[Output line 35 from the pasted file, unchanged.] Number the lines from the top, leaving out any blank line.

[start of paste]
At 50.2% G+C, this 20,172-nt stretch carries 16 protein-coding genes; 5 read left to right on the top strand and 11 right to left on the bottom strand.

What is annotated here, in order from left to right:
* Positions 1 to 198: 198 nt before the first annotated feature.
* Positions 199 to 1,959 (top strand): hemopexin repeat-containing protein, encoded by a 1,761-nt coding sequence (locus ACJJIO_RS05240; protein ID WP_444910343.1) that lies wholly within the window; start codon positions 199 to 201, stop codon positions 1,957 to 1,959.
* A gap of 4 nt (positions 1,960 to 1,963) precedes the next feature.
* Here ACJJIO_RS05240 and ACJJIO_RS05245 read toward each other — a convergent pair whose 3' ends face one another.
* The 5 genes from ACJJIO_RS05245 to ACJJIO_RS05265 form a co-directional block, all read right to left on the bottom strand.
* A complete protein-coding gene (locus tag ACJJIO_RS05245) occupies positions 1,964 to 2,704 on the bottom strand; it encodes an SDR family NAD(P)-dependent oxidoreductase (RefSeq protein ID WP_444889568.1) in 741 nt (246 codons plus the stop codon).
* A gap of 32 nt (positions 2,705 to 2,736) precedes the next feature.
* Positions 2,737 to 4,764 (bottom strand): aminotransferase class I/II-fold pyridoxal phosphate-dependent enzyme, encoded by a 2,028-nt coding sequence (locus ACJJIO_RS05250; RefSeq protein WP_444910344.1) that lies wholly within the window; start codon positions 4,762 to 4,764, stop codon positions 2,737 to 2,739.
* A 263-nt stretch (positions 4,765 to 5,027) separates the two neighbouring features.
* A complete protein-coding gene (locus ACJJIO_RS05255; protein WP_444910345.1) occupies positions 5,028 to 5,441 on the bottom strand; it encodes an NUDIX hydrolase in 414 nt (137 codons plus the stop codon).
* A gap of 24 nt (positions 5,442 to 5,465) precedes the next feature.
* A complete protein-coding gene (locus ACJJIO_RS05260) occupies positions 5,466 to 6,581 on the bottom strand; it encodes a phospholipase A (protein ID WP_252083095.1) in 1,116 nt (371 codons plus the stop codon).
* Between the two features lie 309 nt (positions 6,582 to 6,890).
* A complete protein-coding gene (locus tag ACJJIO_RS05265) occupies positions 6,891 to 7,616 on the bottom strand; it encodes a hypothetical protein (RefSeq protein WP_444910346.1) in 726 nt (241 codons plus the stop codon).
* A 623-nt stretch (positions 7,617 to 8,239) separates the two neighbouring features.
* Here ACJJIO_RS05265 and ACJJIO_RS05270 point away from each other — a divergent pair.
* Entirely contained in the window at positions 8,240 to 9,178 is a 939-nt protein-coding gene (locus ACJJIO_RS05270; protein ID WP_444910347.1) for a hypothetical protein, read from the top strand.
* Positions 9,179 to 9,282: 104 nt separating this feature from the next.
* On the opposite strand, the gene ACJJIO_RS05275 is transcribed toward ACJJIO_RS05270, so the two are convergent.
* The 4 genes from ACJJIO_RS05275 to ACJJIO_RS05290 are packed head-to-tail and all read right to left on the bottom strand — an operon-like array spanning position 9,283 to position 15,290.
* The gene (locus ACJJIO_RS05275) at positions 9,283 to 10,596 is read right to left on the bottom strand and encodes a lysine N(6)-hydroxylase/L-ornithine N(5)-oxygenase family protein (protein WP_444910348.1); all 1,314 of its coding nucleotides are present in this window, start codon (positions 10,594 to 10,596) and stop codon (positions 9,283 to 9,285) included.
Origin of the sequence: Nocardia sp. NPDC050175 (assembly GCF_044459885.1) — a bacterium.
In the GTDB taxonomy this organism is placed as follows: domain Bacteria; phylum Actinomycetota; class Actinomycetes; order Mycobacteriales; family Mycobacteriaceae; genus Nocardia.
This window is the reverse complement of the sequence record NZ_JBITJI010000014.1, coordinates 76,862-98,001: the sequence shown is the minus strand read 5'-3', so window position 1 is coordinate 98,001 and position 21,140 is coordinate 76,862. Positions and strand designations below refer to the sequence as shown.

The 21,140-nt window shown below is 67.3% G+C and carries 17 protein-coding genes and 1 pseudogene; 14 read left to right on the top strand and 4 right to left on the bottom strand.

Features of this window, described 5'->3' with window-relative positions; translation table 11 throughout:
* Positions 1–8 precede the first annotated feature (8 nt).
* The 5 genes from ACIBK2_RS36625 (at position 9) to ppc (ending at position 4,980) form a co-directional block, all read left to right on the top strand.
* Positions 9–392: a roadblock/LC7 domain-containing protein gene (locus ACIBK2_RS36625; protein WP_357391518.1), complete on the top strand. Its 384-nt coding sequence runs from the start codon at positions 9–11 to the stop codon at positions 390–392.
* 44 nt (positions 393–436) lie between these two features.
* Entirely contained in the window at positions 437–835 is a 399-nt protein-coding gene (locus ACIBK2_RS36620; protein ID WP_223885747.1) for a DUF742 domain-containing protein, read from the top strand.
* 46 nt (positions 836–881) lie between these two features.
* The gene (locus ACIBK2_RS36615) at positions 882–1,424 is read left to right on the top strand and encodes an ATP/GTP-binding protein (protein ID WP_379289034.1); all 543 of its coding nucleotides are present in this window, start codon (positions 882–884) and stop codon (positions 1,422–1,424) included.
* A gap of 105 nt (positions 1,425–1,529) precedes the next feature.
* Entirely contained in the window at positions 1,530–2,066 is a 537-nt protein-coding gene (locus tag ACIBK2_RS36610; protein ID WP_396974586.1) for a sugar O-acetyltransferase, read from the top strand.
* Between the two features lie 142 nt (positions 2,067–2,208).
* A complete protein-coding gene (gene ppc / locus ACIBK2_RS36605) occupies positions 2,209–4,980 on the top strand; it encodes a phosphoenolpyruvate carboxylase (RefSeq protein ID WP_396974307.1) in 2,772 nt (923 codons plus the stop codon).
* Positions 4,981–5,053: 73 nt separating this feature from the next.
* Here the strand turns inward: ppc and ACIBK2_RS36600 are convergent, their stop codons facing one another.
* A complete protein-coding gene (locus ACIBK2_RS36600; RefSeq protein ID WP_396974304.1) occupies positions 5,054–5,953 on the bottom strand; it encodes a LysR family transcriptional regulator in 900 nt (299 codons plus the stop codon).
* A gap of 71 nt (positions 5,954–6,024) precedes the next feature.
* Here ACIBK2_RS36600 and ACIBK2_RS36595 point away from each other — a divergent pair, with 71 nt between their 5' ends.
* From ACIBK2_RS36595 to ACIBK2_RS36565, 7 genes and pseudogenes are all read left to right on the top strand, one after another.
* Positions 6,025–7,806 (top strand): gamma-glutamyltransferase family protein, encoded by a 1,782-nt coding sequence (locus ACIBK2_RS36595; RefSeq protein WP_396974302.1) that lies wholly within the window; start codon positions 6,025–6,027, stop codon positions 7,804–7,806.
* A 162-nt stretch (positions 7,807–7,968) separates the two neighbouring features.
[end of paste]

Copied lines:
* The gene (locus ACIBK2_RS36615) at positions 882–1,424 is read left to right on the top strand and encodes an ATP/GTP-binding protein (protein ID WP_379289034.1); all 543 of its coding nucleotides are present in this window, start codon (positions 882–884) and stop codon (positions 1,422–1,424) included.